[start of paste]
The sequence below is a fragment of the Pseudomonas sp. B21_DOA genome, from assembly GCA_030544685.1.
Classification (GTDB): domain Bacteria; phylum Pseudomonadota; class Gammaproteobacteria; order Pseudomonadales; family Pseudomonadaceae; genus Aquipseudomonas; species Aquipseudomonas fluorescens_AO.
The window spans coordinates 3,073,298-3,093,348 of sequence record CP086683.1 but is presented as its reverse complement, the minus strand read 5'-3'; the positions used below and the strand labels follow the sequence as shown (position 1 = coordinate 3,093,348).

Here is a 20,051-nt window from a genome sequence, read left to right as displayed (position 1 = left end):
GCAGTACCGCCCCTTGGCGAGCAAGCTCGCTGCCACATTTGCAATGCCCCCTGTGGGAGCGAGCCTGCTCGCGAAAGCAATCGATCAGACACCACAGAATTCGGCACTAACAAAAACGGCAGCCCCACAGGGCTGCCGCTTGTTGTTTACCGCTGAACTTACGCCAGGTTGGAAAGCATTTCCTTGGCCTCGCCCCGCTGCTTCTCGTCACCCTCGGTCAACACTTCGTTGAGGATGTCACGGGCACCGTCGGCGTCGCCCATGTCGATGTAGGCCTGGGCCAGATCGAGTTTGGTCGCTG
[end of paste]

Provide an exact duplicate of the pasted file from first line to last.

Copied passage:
The sequence below is a fragment of the Pseudomonas sp. B21_DOA genome, from assembly GCA_030544685.1.
Classification (GTDB): domain Bacteria; phylum Pseudomonadota; class Gammaproteobacteria; order Pseudomonadales; family Pseudomonadaceae; genus Aquipseudomonas; species Aquipseudomonas fluorescens_AO.
The window spans coordinates 3,073,298-3,093,348 of sequence record CP086683.1 but is presented as its reverse complement, the minus strand read 5'-3'; the positions used below and the strand labels follow the sequence as shown (position 1 = coordinate 3,093,348).

Here is a 20,051-nt window from a genome sequence, read left to right as displayed (position 1 = left end):
GCAGTACCGCCCCTTGGCGAGCAAGCTCGCTGCCACATTTGCAATGCCCCCTGTGGGAGCGAGCCTGCTCGCGAAAGCAATCGATCAGACACCACAGAATTCGGCACTAACAAAAACGGCAGCCCCACAGGGCTGCCGCTTGTTGTTTACCGCTGAACTTACGCCAGGTTGGAAAGCATTTCCTTGGCCTCGCCCCGCTGCTTCTCGTCACCCTCGGTCAACACTTCGTTGAGGATGTCACGGGCACCGTCGGCGTCGCCCATGTCGATGTAGGCCTGGGCCAGATCGAGTTTGGTCGCTG